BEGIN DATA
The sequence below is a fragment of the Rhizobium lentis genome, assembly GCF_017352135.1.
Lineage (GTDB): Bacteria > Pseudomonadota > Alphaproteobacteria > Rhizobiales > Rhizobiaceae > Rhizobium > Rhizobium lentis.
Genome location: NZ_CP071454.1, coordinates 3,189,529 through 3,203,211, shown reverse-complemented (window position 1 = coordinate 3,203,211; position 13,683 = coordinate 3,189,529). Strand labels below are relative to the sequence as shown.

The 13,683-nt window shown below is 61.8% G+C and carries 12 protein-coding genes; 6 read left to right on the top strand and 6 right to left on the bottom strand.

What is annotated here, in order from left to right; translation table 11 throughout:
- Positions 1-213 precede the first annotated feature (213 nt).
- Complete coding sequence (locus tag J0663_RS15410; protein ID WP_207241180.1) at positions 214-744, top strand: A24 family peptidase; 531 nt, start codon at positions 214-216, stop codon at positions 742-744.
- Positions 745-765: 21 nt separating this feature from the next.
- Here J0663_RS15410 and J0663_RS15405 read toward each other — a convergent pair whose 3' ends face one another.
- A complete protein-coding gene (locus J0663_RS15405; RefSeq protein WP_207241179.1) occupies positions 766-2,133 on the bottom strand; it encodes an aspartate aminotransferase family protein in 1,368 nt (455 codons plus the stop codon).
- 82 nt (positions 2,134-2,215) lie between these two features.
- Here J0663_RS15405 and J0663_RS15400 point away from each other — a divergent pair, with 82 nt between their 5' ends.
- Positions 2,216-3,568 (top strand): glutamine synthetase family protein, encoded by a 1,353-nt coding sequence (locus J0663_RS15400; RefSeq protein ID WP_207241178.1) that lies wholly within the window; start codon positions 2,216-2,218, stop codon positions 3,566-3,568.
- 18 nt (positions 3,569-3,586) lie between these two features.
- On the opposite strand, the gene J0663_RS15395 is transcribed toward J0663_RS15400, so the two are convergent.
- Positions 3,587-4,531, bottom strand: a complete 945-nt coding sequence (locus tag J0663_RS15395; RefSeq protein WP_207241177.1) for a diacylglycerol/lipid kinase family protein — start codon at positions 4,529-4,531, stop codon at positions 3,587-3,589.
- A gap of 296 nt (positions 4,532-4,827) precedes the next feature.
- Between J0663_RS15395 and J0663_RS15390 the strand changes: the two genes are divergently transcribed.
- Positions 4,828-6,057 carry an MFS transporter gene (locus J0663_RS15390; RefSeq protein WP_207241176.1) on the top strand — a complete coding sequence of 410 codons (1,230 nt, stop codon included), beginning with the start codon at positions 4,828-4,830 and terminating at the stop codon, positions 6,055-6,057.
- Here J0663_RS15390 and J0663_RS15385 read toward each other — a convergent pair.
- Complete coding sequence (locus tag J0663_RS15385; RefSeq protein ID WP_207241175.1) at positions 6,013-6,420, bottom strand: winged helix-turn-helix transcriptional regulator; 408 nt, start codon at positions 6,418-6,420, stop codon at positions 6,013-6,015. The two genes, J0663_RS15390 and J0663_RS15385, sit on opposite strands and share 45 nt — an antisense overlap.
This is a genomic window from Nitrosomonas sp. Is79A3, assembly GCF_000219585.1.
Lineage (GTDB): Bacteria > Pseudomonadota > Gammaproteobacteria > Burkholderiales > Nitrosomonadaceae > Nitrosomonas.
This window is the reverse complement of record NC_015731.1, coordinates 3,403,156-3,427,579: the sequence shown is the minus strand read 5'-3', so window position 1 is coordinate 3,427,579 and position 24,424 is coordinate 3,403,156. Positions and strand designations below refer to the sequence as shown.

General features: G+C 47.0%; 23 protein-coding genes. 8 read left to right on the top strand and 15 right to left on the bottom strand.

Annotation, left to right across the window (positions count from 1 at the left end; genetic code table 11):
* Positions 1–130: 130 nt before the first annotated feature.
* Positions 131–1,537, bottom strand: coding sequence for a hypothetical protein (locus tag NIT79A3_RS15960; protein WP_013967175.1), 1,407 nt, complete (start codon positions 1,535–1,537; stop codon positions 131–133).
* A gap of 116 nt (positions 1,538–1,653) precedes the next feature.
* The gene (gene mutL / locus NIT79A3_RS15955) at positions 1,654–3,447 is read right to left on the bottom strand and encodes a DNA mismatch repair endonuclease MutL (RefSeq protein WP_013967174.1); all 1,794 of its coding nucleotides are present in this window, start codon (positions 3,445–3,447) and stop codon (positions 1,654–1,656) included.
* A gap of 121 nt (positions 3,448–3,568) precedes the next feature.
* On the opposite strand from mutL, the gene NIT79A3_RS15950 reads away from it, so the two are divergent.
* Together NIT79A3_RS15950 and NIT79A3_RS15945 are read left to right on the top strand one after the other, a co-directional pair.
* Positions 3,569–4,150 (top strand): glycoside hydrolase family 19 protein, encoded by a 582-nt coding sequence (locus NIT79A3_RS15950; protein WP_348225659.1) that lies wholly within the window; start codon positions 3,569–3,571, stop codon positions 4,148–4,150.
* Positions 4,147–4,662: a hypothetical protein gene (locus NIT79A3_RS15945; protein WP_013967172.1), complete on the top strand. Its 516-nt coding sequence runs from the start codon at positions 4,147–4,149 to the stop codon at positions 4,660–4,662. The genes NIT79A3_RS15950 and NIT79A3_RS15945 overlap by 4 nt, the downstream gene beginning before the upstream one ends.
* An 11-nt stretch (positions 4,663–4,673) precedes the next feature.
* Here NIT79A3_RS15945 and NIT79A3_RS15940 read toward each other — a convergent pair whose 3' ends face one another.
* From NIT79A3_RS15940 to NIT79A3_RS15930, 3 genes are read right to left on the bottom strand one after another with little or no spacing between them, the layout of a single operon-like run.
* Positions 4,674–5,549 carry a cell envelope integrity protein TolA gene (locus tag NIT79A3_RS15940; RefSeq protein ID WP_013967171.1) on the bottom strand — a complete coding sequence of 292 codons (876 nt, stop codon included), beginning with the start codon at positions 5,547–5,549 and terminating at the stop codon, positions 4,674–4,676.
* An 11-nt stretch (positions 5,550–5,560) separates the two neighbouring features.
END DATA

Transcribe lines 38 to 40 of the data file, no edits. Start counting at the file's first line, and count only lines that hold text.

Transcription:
* From NIT79A3_RS15940 to NIT79A3_RS15930, 3 genes are read right to left on the bottom strand one after another with little or no spacing between them, the layout of a single operon-like run.
* Positions 4,674–5,549 carry a cell envelope integrity protein TolA gene (locus tag NIT79A3_RS15940; RefSeq protein ID WP_013967171.1) on the bottom strand — a complete coding sequence of 292 codons (876 nt, stop codon included), beginning with the start codon at positions 5,547–5,549 and terminating at the stop codon, positions 4,674–4,676.
* An 11-nt stretch (positions 5,550–5,560) separates the two neighbouring features.